San Diego County First To Reduce Retiree Benefits
San Diego County supervisors last week approved a plan to stop contributing to retiree health care benefits for current county employees and recent retirees to avoid future problems that could raise taxes, according to county supervisors, Daniel Weintraub writes in the Sacramento Bee.
San Diego County's plan could save the county as much as $1.8 billion over 20 years as health care costs increase and new federal accounting rules take effect. The rules will require public pension systems to disclose the cost of future health care benefit payments to retirees.
Under the new plan, San Diego County's unfunded liability for retiree health care benefits will decrease from $640 million to less than $300 million, and the amount that the county will need to contribute annually to cover the cost will be reduced from $70 million to less than $30 million, according to Weintraub.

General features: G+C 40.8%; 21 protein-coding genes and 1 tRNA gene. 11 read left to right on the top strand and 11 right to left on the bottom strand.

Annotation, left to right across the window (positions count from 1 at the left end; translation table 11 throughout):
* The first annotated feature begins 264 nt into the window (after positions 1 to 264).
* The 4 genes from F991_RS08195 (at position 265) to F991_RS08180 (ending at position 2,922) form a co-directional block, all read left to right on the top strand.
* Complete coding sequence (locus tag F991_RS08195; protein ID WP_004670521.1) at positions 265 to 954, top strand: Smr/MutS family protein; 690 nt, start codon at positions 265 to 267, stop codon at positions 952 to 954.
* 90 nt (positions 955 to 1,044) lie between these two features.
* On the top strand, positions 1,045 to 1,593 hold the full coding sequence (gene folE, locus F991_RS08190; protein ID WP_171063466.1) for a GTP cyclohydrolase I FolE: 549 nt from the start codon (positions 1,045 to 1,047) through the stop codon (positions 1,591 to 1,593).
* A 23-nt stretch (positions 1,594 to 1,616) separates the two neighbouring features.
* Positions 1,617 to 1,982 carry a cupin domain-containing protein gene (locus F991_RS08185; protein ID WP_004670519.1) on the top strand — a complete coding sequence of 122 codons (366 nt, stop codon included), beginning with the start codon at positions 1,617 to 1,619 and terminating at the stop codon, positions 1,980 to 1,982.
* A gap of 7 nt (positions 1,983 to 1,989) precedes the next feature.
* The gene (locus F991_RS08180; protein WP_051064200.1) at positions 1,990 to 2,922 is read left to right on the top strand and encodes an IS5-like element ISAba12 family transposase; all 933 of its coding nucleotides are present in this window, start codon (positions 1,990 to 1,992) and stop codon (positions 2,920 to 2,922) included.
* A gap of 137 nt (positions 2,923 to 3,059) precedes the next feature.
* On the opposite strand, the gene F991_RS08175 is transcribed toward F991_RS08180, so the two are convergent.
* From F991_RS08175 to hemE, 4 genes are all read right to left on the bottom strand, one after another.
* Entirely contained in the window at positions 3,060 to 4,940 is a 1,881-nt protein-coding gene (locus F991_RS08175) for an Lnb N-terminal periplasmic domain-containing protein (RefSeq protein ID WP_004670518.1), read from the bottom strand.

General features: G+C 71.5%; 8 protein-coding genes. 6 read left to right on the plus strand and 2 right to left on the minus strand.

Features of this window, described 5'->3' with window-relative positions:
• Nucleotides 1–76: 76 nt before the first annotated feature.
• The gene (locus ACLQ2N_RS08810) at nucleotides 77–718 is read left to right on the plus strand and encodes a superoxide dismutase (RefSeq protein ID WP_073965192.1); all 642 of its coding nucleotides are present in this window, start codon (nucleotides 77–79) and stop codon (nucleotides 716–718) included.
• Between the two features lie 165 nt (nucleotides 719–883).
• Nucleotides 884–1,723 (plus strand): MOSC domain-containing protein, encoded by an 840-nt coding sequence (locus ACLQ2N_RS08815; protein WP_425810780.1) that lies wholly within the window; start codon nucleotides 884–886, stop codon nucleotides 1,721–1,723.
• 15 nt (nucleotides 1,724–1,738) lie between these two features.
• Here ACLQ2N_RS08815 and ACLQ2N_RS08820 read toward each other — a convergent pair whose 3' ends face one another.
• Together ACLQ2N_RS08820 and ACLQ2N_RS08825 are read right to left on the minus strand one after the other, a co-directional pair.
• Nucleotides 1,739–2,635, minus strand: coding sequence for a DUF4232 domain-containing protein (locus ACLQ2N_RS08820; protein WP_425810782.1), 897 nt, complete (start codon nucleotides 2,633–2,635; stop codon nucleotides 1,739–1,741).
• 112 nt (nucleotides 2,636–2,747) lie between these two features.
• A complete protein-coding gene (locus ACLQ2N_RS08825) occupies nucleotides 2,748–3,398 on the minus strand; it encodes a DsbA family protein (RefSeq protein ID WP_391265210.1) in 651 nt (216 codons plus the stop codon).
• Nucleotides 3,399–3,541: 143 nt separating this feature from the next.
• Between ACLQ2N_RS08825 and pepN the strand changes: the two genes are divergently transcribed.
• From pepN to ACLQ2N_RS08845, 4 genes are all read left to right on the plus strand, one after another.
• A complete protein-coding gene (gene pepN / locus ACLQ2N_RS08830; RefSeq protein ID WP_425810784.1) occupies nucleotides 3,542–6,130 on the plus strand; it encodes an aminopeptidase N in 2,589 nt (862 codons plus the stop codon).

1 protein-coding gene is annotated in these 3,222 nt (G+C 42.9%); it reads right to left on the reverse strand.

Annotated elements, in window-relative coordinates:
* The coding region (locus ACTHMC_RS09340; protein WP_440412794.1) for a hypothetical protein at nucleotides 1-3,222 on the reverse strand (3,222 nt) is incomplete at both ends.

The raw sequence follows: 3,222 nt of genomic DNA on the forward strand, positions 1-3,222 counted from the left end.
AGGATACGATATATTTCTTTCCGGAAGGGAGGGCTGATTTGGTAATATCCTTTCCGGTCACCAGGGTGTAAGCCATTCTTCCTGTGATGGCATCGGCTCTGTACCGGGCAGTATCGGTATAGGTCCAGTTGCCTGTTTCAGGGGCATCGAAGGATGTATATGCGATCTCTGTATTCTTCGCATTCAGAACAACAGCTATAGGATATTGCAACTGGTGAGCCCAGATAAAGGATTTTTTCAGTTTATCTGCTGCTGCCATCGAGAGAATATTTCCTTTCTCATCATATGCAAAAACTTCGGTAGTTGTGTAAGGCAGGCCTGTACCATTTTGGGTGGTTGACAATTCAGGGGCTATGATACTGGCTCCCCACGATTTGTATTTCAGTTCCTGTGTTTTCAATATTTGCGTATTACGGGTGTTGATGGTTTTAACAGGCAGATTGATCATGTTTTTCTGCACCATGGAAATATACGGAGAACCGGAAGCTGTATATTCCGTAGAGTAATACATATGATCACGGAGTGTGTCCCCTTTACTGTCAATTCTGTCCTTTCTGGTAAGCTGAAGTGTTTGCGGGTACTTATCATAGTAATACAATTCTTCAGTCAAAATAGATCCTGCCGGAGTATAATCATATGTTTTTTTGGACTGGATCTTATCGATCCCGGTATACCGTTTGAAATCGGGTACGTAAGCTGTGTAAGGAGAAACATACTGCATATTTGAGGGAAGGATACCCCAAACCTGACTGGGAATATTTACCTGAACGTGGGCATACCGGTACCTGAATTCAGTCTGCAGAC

San Diego County Supervisor Dianne Jacob said that the county was forced to cut retirement contributions to avoid poor credit ratings, service cuts and other problems as officials consider strategies to fund retiree health benefits, according to Weintraub.
In the next year, state and local governments will face similar decisions as they comply with the account rules. Weintraub writes that San Diego County is "leading the way on this voyage of fiscal discovery," adding that the county's "experience is instructive," as well as "sobering" (Weintraub, Sacramento Bee, 12/14).